Cross your fingers, huh?

In Defense of the HEA

You could say I have a bit of a bone to pick. Which might explain why this is really long. 

Damon Suede called romance "The literature of hope." Some folks might say that that's an inflated description for dinky little love stories; those folks don't know what they're talking about. I'm not saying that to be rude so much as to express that they are working from a fundamental misunderstanding of the genre, one that is usually based in some mixture of sexism, superiority and an unfamiliarity with the texts in question. 

When you strip away the bullshit, we're talking about the most popular, most $-generating fiction genre in publishing. Why is it popular and profitable? Because, as in any other consumer market in existence, consumers are drawn to the most efficient and successful product available to meet their specific needs. To discuss romance as if it is a profoundly important part of not only a complex, highly-profitable industry but a form of art that speaks to countless people is not inflated; it's accurate. And to call that dinky or little is to insult not only the books, but the readers who invest in them.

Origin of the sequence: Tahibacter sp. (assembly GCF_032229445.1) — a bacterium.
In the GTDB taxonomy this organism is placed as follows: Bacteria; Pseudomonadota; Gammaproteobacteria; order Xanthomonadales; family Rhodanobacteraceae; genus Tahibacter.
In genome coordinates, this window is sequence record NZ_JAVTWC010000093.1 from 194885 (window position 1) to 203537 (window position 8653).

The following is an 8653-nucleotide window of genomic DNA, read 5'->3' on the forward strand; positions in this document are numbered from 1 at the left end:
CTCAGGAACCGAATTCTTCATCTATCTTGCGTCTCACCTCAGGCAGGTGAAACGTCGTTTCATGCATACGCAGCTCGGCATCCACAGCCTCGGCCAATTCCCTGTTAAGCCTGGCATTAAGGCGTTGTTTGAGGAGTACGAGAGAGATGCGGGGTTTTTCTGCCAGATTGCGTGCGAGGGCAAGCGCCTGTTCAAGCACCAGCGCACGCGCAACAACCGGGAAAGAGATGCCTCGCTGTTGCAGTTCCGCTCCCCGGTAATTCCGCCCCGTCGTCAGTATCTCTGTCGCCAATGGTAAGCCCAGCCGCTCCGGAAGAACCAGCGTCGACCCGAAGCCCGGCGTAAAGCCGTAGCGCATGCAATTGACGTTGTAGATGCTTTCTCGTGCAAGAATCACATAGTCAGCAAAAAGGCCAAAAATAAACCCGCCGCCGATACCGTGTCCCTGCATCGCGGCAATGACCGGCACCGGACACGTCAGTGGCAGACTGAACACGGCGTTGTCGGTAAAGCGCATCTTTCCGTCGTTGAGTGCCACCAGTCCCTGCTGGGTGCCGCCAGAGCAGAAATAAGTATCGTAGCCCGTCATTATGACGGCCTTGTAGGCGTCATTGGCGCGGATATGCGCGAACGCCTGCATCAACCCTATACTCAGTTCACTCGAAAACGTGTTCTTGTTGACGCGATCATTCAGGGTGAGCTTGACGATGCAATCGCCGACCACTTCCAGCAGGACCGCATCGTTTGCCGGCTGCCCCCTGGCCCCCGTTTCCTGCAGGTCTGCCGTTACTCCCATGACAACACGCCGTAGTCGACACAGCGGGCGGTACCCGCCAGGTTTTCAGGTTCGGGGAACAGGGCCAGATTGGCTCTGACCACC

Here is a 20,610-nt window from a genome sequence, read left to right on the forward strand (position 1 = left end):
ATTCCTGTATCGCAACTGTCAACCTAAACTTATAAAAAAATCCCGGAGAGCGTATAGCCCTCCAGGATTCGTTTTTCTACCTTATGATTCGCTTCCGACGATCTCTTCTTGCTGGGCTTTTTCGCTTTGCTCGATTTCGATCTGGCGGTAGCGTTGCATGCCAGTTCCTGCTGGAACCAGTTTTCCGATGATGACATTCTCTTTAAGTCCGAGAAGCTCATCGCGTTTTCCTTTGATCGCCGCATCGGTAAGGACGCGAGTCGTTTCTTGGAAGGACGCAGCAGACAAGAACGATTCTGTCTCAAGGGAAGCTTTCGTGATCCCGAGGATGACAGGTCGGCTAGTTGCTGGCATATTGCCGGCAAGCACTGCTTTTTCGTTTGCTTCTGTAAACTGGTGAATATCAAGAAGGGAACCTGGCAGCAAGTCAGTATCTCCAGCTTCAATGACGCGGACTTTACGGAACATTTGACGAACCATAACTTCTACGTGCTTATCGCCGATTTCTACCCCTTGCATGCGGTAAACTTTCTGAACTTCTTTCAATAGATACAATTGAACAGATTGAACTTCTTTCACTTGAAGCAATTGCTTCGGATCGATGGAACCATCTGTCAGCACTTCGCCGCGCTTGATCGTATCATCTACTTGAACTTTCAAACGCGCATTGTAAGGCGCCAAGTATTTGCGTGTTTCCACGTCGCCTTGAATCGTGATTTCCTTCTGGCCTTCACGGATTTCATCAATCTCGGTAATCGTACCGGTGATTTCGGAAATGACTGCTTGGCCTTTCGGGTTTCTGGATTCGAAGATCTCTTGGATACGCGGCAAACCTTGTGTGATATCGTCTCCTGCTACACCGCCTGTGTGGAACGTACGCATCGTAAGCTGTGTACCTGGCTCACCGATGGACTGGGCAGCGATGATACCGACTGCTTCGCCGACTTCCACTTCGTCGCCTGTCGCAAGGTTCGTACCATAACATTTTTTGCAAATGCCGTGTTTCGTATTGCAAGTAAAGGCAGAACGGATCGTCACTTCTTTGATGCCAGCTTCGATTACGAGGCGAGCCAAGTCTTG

The real question is where and how HEAs fit into that.

Look, I think we can all agree that real life sucks. Seriously. If you're not angry or sad or bewildered by many, many things at this moment in time, it's because you're not paying attention. And it's entirely too easy to get lost in that swampland. It's like the Swamps of Sadness, you guys, only we're all Artax.

swamp of sadness.jpg